Creatine supplements are widely used by sports men and women in a variety of sporting disciplines, as well as by the body and muscle building enthusiasts. The use of this supplement has however not gone untouched by the usual controversies that surround supplementation, which is in fact somewhat confusing considering the actual creatine acid is a naturally occurring acid within the human body, and that of all vertebrates.
Without getting too scientific the creatine supplements are essentially a supplementation product that that augments the naturally occurring amino acid found within the human body. The intake of creatine is primarily achieved from eating meat, fish, dairy products, nuts and seeds; although this source of creatine is not sufficient as compared to that of the creatine supplements that are available. The fact that this element is an amino acid speaks out in terms of its required functionality for people wishing to focus on muscle mass, strength and the energy required during the workouts and physical exertion. For those not in the know amino acids form the basis of protein and are what people term as the building blocks of protein.
The main benefit of the use of these supplements include the provision of energy to the muscles that are being used, whether it be from a training or workout perspective or during competing events. This is where some professional athletic organisations have proposed banning the supplement, which is still very much under debate at this time. However besides this much energy provision mentioned, the of spin from this added energy, when used during training sessions allows the user to go so much further because of the extra energy provided. The results from that are seen in the development of the growth of muscles as well as increased strength brought about by the longer and more intense workouts.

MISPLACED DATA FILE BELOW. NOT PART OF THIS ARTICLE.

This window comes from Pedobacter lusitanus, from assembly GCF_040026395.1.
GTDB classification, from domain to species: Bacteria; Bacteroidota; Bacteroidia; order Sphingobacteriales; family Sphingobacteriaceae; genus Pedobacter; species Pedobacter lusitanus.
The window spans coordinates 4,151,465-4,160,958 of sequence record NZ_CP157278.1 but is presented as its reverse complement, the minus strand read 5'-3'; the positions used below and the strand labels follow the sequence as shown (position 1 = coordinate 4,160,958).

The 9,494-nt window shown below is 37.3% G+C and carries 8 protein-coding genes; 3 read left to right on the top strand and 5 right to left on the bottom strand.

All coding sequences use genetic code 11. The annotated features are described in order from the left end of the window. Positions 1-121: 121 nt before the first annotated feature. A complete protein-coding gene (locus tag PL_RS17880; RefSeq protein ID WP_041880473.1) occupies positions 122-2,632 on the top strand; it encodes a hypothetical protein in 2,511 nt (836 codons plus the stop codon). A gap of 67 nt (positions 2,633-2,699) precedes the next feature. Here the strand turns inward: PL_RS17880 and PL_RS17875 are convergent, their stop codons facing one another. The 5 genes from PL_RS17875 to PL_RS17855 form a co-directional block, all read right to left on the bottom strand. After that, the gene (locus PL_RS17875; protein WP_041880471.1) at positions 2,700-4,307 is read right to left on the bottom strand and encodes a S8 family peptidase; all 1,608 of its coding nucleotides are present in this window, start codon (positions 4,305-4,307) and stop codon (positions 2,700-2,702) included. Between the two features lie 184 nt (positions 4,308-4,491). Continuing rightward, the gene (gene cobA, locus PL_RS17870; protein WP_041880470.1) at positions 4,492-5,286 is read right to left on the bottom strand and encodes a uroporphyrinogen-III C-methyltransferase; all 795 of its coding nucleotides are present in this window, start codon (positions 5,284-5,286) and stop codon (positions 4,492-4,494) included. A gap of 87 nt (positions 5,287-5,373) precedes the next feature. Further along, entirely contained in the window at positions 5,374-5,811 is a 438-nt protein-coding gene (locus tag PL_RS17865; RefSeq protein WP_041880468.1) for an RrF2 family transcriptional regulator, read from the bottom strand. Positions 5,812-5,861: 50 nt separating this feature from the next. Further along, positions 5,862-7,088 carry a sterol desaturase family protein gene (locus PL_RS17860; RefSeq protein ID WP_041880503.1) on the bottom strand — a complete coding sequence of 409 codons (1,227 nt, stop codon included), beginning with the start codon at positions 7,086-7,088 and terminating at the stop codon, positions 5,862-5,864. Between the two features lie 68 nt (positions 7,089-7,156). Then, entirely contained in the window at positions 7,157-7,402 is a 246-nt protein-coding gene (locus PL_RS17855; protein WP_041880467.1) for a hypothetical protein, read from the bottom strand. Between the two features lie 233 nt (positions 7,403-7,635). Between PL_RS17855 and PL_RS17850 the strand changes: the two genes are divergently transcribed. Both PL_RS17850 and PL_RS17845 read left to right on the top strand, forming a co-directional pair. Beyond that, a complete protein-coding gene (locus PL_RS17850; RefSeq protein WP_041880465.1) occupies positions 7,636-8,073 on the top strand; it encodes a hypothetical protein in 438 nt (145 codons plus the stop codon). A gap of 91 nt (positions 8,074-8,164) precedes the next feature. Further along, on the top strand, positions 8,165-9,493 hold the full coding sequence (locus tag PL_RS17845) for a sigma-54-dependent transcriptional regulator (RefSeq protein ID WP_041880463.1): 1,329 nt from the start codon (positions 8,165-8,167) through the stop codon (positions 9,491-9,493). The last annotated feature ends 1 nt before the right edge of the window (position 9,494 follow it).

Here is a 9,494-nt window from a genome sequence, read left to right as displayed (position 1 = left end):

Additional processes that occur when the user of creatine supplements implements these into his or her schedule is that even whilst the protein is being synthesized with the aid of these additional amino acid groups, the muscles are in fact able to store higher quantities of water within the cells, which is not only essential for the hydration of the muscle groups and the user thereof, but further results in what is terms as a more volumized muscle which in turn breaks down the protein at a much slower rate. This would imply that the maximum biological value is drawn from the protein that is being taken in by the person who is training, whether it be via their high protein diet or supplementation and related products.
Creatine supplements continue to be analysed on a scientific level, where clinical trials have also confirmed that these supplements also contribute to the reparation process of the muscles, after strenuous workouts, allowing for a quicker healing process of the muscle groups that have undergone such training. There are some who debate that the creatine supplements are ineffective unless a very strenuous workout is included with the intake thereof, however this seems to be an ongoing debate.